Almost a year ago, 10 Canadian postsecondary students were named 3M National Student Fellows, awarded by the Society for Teaching and Learning in Higher Education and 3M Canada. The annual award honours up to 10 university and college students who have shown outstanding leadership in their lives and at school. The 2014 cohort chose, as a capstone project, to write a series to start a discussion on “the importance of adapting postsecondary [education] to the needs of learners in the 21st century.”
University Affairs was delighted to be asked by these student leaders to act as the forum to present their views to the broader postsecondary community. The opinion pieces, each by a 3M student fellow, will run in this space between February and April 2015.
In the early years of my undergraduate teaching degree, I didn’t know at what point I would feel that I had truly become a teacher.
Memorial University brands itself as a place “where people and ideas become,” but I was more concerned with the logistical when than the where of my becoming. I thought, maybe, that “A-ha!” moment would come at convocation. After taking a semester off in 2012 and volunteering as a grade three teacher in Fiji, I felt that I had already rapidly developed as an educator, but knew I wouldn’t be an “actual” teacher for three more years.
Now, with an additional volunteer teaching semester abroad and a recognized internship under my belt, I’m nearing the end of my degree. I realize that becoming is not an “A-ha!” moment – it’s a process. This process is enhanced when students are engaged beyond the content of the material, and given the opportunity to use the content in the context of their profession.
I’ve been professionally engaged over the course of my degree, from conferences to volunteer work in my field, and that engagement nurtured tangible, human connections to the profession I will soon be entering. These connections are unique, and instill a sense of confidence. The mentors I have acquired have had an impact on my learning in ways that aren’t possible in a classroom setting.
My program at Memorial is content-heavy, as it mandates students to complete four years of coursework and, in the first semester of our fifth and final year, to do our one, and only, internship. The optimist in me believes that this program design was (is?) well-intentioned, by equipping students with the maximum amount of content before they step into a classroom in a professional capacity, to ensure that they put their best, and most prepared, foot forward.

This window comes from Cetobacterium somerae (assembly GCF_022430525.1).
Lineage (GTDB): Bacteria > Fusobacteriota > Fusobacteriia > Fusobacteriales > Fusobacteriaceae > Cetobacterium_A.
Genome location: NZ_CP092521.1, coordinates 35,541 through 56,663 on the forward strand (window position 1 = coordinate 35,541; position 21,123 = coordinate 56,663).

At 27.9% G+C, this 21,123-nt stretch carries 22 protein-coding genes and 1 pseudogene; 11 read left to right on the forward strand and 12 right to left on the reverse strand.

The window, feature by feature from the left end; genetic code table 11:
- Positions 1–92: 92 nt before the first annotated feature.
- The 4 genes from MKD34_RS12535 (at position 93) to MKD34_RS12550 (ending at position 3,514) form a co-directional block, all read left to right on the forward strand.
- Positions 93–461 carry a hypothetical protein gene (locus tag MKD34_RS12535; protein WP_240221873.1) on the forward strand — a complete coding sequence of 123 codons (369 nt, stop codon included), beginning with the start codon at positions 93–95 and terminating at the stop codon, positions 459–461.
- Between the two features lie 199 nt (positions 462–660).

Yet the program design overlooks one important thing – that experiential learning, even when peppered with mistakes, provides rich opportunities for learning and growth.
I realize not all professional programs are designed in this manner. Some readers may smirk, knowing that their program does a better job of offering experiential opportunities. To this I ask: Can your “better” do better?
To become more than the sum of our parts, students must be nurtured by programs and faculties beyond the transcript. Engaged or not, when we graduate, we all have the same courses (albeit with varying grades) on embossed pieces of paper. If 40 to 50 courses constitute a skilled professional, I hope that institutions are diligent enough to expose students to success, and failure, in changing environments that can be unpredictable and stressful.
My challenge is for administrators and educational designers to enable us — students in professional programs — to develop working relationships, to authentically troubleshoot and to get a true taste of the career we are committing ourselves to. Allow us to merge the content of what we’re learning with authentic contexts as often as possible. Let us foster human connection alongside soft skills in the process.
I ask administrators to consider whether they can be doing more, be doing better, for students who are entering a bleak job market. We need to learn when, how, and why to use the content we’re being taught.
To improve professional programs across disciplines, we can give students more tastes of trial and error through experiential learning, with a rich support network of leaders in their field, and students (higher-level undergraduates and graduate students) who can relate our experience to their experiences and provide insight to common pitfalls. These leaders can personalize their feedback to the students by discussing their own moments of unpreparedness and by sharing with us how they learned, through both success and failure.
Such leaders, whom we could meet through a multitude of platforms from seminars to online communities, would help students contextualize the material and the skills that they’re learning. A reflective process with a mentor would help us synthesize and retain the content, and help us deconstruct and understand the context.
Convocation is fast approaching, and while my time as an undergraduate will soon be coming to a close, my time to become has just commenced.
This is the second instalment of our series Student Voices written by the 10 Canadian postsecondary students who were named 2014 3M National Student Fellows, awarded by the Society for Teaching and Learning in Higher Education and 3M Canada.
Heather makes some valid points and observations. My reading of the literature and personal experience strongly suggest that future teachers develop best through an experiential learning cycle that moves from theory to practice and back again on a regular basis.